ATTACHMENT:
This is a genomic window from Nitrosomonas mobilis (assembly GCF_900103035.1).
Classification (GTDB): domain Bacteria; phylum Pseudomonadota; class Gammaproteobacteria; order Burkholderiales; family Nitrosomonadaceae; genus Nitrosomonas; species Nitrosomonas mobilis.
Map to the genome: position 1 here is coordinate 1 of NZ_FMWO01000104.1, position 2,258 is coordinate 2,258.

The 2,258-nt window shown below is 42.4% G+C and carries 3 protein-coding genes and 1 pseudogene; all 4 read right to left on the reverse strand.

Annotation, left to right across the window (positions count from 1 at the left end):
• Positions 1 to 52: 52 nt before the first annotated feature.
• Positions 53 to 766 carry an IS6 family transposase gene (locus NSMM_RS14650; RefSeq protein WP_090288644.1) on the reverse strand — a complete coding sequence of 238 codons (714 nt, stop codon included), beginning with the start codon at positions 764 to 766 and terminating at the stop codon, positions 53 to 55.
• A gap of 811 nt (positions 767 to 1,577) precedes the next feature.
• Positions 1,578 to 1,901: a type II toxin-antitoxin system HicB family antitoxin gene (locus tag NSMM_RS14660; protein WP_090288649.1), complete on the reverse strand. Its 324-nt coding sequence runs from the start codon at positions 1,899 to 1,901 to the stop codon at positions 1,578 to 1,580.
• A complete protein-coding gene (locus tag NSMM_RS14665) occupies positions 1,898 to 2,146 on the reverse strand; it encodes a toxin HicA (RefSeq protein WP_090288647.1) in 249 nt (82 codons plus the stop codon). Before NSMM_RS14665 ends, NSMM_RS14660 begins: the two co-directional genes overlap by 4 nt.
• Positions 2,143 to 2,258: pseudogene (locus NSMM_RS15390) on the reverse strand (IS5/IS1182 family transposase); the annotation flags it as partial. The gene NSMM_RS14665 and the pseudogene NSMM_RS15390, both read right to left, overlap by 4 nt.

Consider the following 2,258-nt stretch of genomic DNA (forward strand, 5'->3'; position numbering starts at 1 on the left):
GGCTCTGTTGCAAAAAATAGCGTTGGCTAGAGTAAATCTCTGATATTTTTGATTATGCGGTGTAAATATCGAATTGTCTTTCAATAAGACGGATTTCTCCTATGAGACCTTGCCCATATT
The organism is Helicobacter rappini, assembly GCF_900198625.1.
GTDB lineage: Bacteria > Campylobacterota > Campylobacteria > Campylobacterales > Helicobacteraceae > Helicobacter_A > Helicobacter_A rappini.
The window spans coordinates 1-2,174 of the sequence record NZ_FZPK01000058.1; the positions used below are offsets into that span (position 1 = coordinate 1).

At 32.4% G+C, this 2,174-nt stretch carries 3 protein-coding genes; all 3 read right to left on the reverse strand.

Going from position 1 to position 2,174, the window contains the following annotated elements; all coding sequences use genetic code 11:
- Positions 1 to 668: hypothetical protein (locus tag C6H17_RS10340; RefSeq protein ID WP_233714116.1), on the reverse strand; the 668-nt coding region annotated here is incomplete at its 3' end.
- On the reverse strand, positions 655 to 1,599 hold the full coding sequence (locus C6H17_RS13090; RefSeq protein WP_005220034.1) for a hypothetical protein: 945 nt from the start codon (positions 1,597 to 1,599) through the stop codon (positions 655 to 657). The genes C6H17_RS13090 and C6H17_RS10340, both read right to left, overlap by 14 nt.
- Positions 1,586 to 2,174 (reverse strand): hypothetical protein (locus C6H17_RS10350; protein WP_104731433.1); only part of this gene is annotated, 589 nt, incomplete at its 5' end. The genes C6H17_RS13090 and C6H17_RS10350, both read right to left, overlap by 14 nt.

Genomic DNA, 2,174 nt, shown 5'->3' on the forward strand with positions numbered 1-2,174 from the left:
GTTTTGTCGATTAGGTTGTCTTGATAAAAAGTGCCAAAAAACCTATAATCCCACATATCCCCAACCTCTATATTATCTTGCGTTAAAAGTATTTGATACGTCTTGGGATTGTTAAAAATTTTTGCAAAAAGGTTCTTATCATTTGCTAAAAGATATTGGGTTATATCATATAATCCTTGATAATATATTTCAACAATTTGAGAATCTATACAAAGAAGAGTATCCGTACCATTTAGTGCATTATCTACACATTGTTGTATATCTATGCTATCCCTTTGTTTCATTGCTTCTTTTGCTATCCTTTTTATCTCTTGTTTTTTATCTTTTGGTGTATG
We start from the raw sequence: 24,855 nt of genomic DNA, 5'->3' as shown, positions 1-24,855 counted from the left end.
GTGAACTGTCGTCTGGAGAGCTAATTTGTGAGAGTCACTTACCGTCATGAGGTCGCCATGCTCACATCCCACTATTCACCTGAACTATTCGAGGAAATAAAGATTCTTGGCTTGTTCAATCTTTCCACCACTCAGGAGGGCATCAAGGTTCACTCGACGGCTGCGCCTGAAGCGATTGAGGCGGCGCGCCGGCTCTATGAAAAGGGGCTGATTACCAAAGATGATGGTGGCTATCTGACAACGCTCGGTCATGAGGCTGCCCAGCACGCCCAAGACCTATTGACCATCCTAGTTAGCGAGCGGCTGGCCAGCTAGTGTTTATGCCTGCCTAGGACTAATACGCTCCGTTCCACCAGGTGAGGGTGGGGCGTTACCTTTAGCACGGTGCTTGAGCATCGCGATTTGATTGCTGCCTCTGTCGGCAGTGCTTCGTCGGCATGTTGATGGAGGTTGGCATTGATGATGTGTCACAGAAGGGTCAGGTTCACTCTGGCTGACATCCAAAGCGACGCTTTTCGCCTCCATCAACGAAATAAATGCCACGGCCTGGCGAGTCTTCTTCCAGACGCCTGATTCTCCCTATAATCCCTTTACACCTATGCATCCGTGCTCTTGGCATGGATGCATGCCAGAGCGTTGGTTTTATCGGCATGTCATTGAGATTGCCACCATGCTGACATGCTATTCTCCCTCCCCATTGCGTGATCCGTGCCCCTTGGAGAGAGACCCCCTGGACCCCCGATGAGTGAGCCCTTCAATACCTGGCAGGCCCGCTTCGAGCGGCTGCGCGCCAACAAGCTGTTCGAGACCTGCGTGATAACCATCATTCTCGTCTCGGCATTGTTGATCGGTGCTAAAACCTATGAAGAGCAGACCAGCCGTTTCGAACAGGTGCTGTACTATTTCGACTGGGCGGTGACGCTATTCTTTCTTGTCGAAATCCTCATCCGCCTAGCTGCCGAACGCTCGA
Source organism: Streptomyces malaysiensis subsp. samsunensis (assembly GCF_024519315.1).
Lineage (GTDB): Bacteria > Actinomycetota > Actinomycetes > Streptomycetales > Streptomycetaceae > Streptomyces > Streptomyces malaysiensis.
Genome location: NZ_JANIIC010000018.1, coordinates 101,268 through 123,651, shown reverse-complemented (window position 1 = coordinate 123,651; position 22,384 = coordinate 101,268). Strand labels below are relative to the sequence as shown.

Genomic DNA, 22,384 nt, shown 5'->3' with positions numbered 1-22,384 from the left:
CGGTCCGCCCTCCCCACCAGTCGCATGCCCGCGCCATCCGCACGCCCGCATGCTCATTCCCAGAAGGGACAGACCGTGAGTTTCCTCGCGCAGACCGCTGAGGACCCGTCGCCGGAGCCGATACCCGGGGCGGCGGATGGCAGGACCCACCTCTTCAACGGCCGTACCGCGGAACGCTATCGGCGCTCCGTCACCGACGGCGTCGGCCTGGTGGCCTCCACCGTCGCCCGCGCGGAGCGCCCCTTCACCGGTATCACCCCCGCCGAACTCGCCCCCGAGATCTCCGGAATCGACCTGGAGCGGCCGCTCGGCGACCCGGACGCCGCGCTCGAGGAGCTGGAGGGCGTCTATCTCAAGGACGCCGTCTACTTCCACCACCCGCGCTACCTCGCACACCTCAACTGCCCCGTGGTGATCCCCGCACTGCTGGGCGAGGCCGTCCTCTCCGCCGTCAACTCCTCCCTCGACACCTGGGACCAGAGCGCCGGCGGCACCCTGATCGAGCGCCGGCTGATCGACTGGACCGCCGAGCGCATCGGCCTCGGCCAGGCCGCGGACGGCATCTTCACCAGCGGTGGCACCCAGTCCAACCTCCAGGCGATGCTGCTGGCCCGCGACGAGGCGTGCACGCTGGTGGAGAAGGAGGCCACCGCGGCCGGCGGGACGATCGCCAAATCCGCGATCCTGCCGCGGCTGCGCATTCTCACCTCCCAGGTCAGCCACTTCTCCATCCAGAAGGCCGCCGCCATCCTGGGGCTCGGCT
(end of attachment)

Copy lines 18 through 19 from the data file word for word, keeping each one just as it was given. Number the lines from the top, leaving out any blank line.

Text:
Going from position 1 to position 2,174, the window contains the following annotated elements; all coding sequences use genetic code 11:
- Positions 1 to 668: hypothetical protein (locus tag C6H17_RS10340; RefSeq protein ID WP_233714116.1), on the reverse strand; the 668-nt coding region annotated here is incomplete at its 3' end.